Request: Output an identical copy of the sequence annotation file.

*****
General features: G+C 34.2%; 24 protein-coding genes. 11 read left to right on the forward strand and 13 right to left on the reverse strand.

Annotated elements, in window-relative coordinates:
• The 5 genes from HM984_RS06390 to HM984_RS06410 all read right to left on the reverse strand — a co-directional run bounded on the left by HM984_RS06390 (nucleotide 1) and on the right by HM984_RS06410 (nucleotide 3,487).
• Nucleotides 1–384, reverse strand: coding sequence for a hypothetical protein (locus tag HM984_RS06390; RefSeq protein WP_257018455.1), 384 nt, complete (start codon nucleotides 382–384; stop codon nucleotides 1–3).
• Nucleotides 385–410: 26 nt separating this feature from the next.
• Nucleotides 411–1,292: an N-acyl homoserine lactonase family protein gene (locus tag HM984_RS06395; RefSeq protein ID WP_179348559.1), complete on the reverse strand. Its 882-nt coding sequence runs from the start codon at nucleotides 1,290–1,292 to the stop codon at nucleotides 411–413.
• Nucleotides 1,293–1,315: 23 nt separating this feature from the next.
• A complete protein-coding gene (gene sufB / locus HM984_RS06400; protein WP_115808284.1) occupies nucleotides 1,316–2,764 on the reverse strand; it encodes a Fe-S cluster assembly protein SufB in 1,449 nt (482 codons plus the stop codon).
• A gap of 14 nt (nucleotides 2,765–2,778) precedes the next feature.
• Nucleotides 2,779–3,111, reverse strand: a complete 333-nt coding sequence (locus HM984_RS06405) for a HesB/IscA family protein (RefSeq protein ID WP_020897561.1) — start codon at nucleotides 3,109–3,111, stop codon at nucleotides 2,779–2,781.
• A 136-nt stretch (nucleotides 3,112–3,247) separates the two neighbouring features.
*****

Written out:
General features: G+C 34.2%; 24 protein-coding genes. 11 read left to right on the forward strand and 13 right to left on the reverse strand.

Annotated elements, in window-relative coordinates:
• The 5 genes from HM984_RS06390 to HM984_RS06410 all read right to left on the reverse strand — a co-directional run bounded on the left by HM984_RS06390 (nucleotide 1) and on the right by HM984_RS06410 (nucleotide 3,487).
• Nucleotides 1–384, reverse strand: coding sequence for a hypothetical protein (locus tag HM984_RS06390; RefSeq protein WP_257018455.1), 384 nt, complete (start codon nucleotides 382–384; stop codon nucleotides 1–3).
• Nucleotides 385–410: 26 nt separating this feature from the next.
• Nucleotides 411–1,292: an N-acyl homoserine lactonase family protein gene (locus tag HM984_RS06395; RefSeq protein ID WP_179348559.1), complete on the reverse strand. Its 882-nt coding sequence runs from the start codon at nucleotides 1,290–1,292 to the stop codon at nucleotides 411–413.
• Nucleotides 1,293–1,315: 23 nt separating this feature from the next.
• A complete protein-coding gene (gene sufB / locus HM984_RS06400; protein WP_115808284.1) occupies nucleotides 1,316–2,764 on the reverse strand; it encodes a Fe-S cluster assembly protein SufB in 1,449 nt (482 codons plus the stop codon).
• A gap of 14 nt (nucleotides 2,765–2,778) precedes the next feature.
• Nucleotides 2,779–3,111, reverse strand: a complete 333-nt coding sequence (locus HM984_RS06405) for a HesB/IscA family protein (RefSeq protein ID WP_020897561.1) — start codon at nucleotides 3,109–3,111, stop codon at nucleotides 2,779–2,781.
• A 136-nt stretch (nucleotides 3,112–3,247) separates the two neighbouring features.